• In 1931, the Westminster Statutes, granted the Government of Canada some expansion over domestic affairs and introduced international jurisdictions and thus established the international personality of the Nation. In September 1939, our Parliament declared war against Germany, thus creating an important precedent over our colonial power. We were not fighting England’s war, but our own. In 1914, Canadians were conscripted into the British army. It is a sorry fact that the 50,000 Canadians, who died in that conflict, are forever counted as « British casualties ».
  • Between 1950 and 1982, we argued among ourselves on the nature of a Canadian Constitution and disagreed repeatedly on how to amend it once we were the true owner of it. In 1982, Prime Minister Trudeau secured the agreement of nine Provincial Premiers and repatriated Canada’s Constitution to Ottawa. To this day, no Premier from Quebec has signed the accord.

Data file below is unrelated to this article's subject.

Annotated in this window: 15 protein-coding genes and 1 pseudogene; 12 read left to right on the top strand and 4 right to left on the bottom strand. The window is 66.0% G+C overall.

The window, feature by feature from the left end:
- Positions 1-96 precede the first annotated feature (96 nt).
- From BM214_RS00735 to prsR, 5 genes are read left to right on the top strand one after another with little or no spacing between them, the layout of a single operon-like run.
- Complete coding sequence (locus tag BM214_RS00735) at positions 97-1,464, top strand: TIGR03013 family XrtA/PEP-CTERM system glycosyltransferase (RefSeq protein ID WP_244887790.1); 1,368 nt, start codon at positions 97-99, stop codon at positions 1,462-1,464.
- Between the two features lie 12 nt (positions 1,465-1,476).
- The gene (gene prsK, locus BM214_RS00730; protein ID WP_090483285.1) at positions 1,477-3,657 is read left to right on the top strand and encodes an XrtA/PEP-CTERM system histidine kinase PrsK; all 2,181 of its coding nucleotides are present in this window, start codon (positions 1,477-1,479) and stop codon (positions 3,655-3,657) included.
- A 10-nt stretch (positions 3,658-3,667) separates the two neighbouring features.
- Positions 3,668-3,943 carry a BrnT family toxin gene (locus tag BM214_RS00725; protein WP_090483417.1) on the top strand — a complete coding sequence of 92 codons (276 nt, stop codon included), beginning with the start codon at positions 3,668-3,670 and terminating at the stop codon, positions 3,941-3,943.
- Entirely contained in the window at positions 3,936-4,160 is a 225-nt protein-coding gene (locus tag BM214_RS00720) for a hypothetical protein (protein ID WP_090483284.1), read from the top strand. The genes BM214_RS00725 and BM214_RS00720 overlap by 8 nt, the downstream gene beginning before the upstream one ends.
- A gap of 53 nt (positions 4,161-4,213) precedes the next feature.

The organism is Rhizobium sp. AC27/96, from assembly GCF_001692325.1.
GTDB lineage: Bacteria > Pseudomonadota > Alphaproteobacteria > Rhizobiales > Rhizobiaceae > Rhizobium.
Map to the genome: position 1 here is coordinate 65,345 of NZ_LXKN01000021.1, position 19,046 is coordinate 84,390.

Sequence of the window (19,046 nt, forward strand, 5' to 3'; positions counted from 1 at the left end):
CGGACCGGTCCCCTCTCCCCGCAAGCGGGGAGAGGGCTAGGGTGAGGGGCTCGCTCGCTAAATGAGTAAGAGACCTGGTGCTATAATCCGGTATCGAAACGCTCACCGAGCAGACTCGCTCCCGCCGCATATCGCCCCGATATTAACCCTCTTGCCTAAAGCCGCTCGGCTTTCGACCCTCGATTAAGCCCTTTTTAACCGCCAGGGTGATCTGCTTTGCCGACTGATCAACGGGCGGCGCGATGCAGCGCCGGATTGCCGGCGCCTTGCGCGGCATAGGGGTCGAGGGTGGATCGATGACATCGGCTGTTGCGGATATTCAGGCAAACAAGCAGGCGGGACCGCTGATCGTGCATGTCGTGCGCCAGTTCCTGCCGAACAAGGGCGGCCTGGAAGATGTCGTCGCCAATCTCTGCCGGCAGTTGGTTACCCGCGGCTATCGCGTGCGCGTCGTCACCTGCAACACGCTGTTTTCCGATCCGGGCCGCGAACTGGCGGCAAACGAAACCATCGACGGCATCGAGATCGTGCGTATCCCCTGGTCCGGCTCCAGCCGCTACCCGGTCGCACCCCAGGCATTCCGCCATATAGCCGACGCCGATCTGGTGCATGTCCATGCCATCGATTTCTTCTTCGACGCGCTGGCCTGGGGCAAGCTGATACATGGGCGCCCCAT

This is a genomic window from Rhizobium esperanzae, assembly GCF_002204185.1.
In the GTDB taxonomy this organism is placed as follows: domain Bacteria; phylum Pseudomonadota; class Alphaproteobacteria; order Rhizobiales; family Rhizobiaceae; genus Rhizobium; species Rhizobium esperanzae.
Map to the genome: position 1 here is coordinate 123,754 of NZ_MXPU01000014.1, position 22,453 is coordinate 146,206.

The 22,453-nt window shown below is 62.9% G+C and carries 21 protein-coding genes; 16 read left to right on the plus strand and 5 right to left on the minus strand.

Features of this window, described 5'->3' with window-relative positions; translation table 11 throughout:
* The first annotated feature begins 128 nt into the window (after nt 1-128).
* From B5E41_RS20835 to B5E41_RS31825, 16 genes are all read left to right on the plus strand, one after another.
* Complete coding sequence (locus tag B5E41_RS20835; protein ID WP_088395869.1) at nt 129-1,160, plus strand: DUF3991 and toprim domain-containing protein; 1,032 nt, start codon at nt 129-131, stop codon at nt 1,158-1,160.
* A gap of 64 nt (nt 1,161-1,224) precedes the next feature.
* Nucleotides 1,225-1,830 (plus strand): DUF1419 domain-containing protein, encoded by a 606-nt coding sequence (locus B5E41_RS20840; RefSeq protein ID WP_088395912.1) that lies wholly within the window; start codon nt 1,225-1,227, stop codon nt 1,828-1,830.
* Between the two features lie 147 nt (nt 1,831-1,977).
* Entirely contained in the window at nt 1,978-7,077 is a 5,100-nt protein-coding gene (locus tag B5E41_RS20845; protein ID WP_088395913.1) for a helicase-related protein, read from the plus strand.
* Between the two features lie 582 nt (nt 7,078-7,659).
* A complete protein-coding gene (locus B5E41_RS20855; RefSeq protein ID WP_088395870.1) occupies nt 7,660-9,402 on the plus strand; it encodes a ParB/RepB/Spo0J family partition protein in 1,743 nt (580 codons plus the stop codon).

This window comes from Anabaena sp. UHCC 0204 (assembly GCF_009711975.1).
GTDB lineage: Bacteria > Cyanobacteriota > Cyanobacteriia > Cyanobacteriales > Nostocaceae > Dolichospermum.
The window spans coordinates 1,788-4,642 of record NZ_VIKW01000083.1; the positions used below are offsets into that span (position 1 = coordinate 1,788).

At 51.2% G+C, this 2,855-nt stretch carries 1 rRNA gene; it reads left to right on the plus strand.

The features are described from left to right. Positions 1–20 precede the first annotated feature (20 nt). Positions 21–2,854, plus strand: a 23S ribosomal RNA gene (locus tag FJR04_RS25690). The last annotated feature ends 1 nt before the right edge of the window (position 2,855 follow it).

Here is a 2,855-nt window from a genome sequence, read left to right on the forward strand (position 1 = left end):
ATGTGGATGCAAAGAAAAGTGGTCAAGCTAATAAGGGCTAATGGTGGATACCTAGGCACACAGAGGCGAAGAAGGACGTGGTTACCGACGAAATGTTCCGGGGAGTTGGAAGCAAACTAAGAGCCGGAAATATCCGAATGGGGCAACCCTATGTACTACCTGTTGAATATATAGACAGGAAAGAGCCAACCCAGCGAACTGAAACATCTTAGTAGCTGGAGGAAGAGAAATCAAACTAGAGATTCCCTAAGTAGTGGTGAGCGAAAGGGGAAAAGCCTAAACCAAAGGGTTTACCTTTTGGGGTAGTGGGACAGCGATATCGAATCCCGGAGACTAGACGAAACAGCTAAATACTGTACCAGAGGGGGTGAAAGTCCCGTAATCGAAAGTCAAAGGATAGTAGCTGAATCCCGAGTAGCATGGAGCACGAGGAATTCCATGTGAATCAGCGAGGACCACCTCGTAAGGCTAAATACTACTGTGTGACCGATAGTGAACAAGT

Is it useful therefore to explain any further you how much Canadians are pragmatists and are governed by precedents? To a certain extend, we are always surprised when other Nations or other international delegations insists on starting first with a Treaty or a Covenant rather than trying things out and making use of values, such as good-will and fair- play, to govern new behaviour and improve things as we go along.

7. Canada, an anti-American construction, until NAFTA…!?

It is useful to understand Canada as an anti-American construction, as it explains a number of important features in the Canadian scenery and behaviour as well.